For the nation as a whole, it was the third coolest October on record. The month was marked by an active weather pattern that reinforced unseasonably cold air behind a series of cold fronts. Temperatures were below normal in eight of the nation's nine climate regions, and of the nine, five were much below normal. Only the Southeast climate region had near normal temperatures for October.

    Many, many experts world-wide have been saying that Global Warming is a hoax...I tend to agree.
  8. I know your comment is kind of tongue in cheek but it got me thinking. Why is the UK government persisting with all this crap? Over here, you can pick up a 2001 4.0 V6 Ford Explorer for about £3000, fill the whole thing up from empty for about £35, and "tax" it for 9 months for about £30. It's not even considered a large passenger vehicle around these parts.

    It's all well and good the UK trying to be seen as "taking the lead" on the carbon problem but until they get North America on board the UK carbon footprint is a drop in the carbon ocean. They do need to be brought "on board" and cut down on the size of some of the, frankly ridiculous, vehicles they drive if the issue of carbon footprints etc is to be addressed.

    I smell another revenue producing "green initiative" from Mr Brown and co, with the motorist being targeted again.

    (god, that's a lot of use of the word Carbon)
  9. Please don't fall into the same trap which is to assume that the weather we are experiencing now is the most extreme that we have ever seen or the most representative.

    It isn't. It's another mark on the accurate graph which dates back 150 years, and a mark on a rough and ready graph that dates back several hundred years. The suggestion that we can read accurate weather data from tree rings and ice cores is reasonably true but, in order to draw reasonable conclusions, we will have to wait for another 1-200 years so that we can compare today's data with historical data.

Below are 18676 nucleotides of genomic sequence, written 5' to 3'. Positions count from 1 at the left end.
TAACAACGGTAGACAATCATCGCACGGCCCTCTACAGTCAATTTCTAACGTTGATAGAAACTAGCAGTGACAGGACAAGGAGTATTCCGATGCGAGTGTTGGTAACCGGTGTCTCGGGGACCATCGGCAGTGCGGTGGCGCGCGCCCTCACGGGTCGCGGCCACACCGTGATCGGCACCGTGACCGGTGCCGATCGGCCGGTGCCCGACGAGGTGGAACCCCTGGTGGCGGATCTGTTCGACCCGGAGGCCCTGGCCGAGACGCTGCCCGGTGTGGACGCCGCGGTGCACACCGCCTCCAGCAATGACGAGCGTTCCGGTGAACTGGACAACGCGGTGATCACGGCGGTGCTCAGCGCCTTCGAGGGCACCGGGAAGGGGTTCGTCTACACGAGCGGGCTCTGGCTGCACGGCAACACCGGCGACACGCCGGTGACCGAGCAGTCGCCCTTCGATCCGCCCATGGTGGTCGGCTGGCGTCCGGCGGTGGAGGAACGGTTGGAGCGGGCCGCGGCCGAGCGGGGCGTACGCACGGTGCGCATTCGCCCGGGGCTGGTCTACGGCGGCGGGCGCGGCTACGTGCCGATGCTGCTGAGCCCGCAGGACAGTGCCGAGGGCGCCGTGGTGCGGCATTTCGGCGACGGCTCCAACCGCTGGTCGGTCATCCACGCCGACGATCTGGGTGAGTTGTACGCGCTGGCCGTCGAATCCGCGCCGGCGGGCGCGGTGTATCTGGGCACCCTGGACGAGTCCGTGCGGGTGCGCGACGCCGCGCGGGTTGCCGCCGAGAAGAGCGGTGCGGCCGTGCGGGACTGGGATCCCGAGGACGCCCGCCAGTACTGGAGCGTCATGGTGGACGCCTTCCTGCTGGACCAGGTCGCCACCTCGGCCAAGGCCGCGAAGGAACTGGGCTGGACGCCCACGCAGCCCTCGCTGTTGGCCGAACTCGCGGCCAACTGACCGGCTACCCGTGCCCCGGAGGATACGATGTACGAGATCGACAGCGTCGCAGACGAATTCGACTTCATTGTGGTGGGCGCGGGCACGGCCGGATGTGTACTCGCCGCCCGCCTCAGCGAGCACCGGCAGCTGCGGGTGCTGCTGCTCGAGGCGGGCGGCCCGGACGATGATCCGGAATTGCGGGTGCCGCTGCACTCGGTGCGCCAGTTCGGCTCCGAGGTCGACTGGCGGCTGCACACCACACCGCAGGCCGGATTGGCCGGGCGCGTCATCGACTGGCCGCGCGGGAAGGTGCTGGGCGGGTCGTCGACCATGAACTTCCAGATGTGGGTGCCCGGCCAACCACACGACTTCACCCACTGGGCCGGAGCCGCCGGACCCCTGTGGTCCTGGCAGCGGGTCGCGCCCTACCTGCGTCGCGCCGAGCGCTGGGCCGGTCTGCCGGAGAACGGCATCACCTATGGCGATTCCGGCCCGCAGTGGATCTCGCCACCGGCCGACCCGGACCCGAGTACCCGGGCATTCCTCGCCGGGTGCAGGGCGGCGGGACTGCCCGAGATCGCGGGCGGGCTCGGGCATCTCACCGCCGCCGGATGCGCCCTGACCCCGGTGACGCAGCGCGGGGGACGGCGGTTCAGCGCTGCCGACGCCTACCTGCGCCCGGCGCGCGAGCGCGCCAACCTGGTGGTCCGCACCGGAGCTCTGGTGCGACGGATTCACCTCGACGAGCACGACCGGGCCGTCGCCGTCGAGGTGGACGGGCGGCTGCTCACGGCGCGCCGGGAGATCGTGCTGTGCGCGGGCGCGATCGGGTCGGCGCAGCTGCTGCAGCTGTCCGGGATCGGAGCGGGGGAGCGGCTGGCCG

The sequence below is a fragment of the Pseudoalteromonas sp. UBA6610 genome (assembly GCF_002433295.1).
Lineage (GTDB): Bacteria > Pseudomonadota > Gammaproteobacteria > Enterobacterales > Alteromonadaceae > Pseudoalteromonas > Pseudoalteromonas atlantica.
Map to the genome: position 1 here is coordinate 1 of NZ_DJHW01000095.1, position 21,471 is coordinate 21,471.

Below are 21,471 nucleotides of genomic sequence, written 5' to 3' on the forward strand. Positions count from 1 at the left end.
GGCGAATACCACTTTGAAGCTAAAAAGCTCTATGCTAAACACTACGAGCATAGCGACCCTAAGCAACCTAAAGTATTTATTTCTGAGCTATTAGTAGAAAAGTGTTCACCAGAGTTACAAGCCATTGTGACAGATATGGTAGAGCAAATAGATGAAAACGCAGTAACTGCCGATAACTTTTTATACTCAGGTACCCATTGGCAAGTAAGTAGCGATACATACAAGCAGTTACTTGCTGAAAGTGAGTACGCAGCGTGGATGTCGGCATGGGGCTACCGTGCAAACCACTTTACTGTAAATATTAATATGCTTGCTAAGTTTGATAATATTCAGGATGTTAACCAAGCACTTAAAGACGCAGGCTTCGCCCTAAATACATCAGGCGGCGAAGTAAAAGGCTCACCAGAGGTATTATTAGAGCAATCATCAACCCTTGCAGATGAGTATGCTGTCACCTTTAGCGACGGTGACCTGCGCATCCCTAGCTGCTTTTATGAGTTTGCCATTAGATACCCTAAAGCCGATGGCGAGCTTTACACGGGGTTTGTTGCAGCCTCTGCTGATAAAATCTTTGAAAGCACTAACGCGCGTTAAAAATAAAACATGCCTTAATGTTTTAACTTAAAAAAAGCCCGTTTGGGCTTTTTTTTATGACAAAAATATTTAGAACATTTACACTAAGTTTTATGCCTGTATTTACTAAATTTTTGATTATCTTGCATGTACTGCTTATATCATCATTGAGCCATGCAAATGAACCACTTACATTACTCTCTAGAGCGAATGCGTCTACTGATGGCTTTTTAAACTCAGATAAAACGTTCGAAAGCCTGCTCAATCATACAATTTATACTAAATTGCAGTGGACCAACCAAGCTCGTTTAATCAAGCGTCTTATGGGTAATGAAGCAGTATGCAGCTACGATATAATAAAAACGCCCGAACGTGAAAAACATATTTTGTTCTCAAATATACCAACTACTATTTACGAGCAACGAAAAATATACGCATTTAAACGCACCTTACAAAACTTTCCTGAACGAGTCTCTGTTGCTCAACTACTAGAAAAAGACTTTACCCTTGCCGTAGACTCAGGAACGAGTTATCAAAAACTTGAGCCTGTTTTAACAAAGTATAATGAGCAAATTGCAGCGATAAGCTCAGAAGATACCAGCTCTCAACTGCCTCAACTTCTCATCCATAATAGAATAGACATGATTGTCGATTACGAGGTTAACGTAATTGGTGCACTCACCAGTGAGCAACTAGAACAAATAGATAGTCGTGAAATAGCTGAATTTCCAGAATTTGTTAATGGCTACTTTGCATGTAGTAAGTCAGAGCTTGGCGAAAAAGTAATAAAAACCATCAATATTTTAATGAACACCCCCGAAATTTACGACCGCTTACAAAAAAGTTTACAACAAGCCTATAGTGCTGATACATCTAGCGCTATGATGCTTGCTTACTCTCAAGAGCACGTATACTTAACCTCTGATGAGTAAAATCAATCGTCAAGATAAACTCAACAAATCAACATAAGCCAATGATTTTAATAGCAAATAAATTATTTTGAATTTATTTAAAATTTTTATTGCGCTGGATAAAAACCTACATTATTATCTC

I bet that I, as a complete amateur, could show you places on Earth that have just had the hottest period in recorded history - and others that have had the coldest period. If you want an example of the latter which fits neatly into your interpretation, look at the Alpine ski resorts - nearly 2m of snow has fallen this autumn....!

    The primary issue is that we are burning (both literally and metaphorically) our way through the Earth's resources at a level that is no longer sustainable. And everyone is ignoring it. Scientists have therefore decided that "carbon" is the way to persuade governments and the population to moderate their behaviour and usage.

    I am not convinced that this will work. IMHO the science is wrong.

  10. well, I don't intend to get into an on-line debate on this topic, but, the fact of the matter is, most climatologists and meteorologists are skeptical of the "science of global warming" as there is not much science involved. Mainly, Al Gore's charts and slides that have been debunked many, many times. Most scientists that support Gore are social scientists, none of whom have any real hard science knowledge.